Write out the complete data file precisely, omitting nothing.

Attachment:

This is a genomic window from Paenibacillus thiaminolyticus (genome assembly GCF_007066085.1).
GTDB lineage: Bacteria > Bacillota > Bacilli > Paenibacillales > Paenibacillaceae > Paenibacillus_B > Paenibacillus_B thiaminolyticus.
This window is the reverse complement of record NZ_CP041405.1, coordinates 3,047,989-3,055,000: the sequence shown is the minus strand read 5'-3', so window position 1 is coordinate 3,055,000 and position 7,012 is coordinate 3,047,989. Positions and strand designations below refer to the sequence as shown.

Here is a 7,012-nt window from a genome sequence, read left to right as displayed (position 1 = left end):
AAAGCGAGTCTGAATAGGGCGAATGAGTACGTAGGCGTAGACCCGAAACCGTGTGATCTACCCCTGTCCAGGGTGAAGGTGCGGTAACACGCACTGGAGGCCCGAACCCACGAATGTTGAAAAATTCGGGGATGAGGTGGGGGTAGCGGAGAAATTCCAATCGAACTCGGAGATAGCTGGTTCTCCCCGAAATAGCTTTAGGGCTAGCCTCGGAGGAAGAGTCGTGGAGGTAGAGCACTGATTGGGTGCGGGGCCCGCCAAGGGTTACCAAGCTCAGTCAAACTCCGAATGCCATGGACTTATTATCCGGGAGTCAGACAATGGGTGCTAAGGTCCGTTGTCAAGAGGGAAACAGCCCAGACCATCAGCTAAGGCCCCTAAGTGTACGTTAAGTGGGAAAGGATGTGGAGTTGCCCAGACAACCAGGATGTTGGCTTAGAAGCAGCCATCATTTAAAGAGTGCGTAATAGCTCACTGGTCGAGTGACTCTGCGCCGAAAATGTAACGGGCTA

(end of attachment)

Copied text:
This is a genomic window from Paenibacillus thiaminolyticus (genome assembly GCF_007066085.1).
GTDB lineage: Bacteria > Bacillota > Bacilli > Paenibacillales > Paenibacillaceae > Paenibacillus_B > Paenibacillus_B thiaminolyticus.
This window is the reverse complement of record NZ_CP041405.1, coordinates 3,047,989-3,055,000: the sequence shown is the minus strand read 5'-3', so window position 1 is coordinate 3,055,000 and position 7,012 is coordinate 3,047,989. Positions and strand designations below refer to the sequence as shown.

Here is a 7,012-nt window from a genome sequence, read left to right as displayed (position 1 = left end):
AAAGCGAGTCTGAATAGGGCGAATGAGTACGTAGGCGTAGACCCGAAACCGTGTGATCTACCCCTGTCCAGGGTGAAGGTGCGGTAACACGCACTGGAGGCCCGAACCCACGAATGTTGAAAAATTCGGGGATGAGGTGGGGGTAGCGGAGAAATTCCAATCGAACTCGGAGATAGCTGGTTCTCCCCGAAATAGCTTTAGGGCTAGCCTCGGAGGAAGAGTCGTGGAGGTAGAGCACTGATTGGGTGCGGGGCCCGCCAAGGGTTACCAAGCTCAGTCAAACTCCGAATGCCATGGACTTATTATCCGGGAGTCAGACAATGGGTGCTAAGGTCCGTTGTCAAGAGGGAAACAGCCCAGACCATCAGCTAAGGCCCCTAAGTGTACGTTAAGTGGGAAAGGATGTGGAGTTGCCCAGACAACCAGGATGTTGGCTTAGAAGCAGCCATCATTTAAAGAGTGCGTAATAGCTCACTGGTCGAGTGACTCTGCGCCGAAAATGTAACGGGCTA